In the same vein, the new National Transitional Justice Policy adopted by Uganda in 2019 has to be welcomed. In a nutshell, transitional justice is the response to systemic or widespread violations of human rights. It includes a range of processes and mechanisms aimed at ensuring accountability, serving justice and achieving reconciliation. It seeks recognition for victims and promotes possibilities for peace and democracy. All of these mechanisms are highly needed in post LRA Uganda.

As Nelson Mandela once said: “ True reconciliation does not consist in merely forgetting the past … reconciliation is a spiritual process which requires more than just a legal framework. It has to happen in the hearts and minds of people”. Post LRA Uganda is now at a crossroads: mature enough to have a wise and moderate look at its past, a new pioneer in terms of international law and engaged in transitional justice. May these conditions coincide to ensure a peaceful Uganda in the years to come.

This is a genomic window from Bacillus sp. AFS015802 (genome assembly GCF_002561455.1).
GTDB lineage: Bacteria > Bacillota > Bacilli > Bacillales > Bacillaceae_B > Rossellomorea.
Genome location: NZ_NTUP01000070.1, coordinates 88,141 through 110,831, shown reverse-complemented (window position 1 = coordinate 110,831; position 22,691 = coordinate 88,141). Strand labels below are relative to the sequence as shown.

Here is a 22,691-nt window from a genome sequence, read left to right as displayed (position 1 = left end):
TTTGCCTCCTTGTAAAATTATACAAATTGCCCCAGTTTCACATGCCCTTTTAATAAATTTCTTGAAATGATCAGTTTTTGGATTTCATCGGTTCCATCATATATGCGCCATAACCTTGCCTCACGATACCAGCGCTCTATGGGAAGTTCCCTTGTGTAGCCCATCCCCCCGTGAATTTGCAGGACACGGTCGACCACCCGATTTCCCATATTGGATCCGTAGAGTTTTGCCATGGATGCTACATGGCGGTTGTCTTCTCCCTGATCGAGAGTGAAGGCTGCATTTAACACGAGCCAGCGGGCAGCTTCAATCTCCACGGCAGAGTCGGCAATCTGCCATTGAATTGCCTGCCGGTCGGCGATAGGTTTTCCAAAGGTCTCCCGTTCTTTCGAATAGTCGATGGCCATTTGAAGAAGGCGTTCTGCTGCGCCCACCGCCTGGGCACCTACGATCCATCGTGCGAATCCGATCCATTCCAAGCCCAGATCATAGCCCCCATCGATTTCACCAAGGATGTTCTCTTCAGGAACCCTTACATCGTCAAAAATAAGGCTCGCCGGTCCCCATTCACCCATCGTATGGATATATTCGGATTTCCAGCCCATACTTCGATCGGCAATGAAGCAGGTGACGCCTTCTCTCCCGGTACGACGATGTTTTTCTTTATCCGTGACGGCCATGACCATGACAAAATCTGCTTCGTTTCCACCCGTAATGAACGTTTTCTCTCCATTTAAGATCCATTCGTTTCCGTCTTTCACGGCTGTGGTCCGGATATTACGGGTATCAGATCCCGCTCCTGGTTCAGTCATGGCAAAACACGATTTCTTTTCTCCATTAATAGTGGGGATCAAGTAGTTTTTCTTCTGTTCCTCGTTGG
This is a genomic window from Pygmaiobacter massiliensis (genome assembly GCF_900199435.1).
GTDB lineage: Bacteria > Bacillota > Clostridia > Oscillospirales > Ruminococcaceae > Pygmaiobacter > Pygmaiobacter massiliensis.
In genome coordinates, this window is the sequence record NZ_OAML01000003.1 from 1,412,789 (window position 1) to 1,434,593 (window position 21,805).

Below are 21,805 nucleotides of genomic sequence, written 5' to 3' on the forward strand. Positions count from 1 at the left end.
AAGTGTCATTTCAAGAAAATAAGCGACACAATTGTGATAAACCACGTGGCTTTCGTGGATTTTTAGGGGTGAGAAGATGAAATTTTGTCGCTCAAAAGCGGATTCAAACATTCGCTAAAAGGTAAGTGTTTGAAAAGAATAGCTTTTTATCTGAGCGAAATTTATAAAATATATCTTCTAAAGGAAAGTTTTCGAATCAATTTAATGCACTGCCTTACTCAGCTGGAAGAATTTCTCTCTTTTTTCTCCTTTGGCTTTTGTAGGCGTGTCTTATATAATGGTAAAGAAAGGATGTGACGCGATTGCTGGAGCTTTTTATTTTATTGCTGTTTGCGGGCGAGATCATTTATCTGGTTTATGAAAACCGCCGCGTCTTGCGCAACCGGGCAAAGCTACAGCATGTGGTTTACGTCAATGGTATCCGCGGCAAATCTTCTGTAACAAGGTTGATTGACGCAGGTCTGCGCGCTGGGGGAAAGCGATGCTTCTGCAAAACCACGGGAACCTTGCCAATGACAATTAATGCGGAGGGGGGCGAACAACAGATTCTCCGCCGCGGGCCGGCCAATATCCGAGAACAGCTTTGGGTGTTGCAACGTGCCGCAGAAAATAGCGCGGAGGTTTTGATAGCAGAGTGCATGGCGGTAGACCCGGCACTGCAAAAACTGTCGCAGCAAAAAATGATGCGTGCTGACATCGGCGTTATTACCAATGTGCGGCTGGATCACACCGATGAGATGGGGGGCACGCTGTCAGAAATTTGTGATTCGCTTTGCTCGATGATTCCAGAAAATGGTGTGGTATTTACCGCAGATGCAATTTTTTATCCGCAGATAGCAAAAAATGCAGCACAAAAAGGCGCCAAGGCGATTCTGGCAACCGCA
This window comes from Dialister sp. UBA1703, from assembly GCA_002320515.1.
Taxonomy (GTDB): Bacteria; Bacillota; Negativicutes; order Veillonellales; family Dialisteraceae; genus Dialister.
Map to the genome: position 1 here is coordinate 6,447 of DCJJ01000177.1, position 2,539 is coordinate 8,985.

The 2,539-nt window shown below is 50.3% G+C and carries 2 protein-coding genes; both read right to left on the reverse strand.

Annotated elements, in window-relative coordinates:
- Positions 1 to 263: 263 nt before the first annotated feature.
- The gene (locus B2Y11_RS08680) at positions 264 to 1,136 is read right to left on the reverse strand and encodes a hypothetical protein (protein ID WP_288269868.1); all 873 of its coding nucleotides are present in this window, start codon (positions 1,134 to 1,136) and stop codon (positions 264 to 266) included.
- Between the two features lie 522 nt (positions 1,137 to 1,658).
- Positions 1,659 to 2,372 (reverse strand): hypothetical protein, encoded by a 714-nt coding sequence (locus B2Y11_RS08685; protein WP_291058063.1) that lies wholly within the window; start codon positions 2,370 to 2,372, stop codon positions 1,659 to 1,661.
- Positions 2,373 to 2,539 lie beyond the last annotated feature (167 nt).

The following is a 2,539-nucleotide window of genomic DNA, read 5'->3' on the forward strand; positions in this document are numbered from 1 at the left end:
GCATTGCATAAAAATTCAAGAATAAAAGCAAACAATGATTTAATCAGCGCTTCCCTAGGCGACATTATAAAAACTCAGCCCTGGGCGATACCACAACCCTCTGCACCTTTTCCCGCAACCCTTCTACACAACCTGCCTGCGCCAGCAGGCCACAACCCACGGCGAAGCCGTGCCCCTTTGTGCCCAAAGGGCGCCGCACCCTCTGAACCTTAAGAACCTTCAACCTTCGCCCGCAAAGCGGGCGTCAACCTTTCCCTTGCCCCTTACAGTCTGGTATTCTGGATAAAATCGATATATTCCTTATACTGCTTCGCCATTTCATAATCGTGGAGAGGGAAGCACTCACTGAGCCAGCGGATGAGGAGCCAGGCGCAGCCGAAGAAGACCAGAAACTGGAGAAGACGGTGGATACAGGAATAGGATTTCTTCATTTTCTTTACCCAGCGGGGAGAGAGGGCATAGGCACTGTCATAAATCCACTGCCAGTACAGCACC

H.E. Rudi Veestraeten

Ambassador of Belgium

On behalf of the European Union Heads of Mission in Uganda.


The author is the ambassador of Belgium on behalf of the European Union Heads of Mission in Uganda

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Natives and Businesses

Fresh violence in Kiryandongo as a project affected family head narrowly survived death



By Team

Kiryandongo – Uganda – families that lost their land to multinationals and currently trapped in the middle of the plantations have begun a year with fresh attacks from allegedly their evictors.

Batumbya Charles, 61, a resident of Kikungulu village, Kitwala parish in Kiryandongo district is the first victim of fresh violence since 2021 started.

Batumbya, a father of 15, whose land is in the middle of the sugarcane plantations owned by Kiryandongo Sugar Limited was attacked from his home on a previous Sunday at 8:00 PM by two unidentified plain-clothed men who were armed with pangas and batons.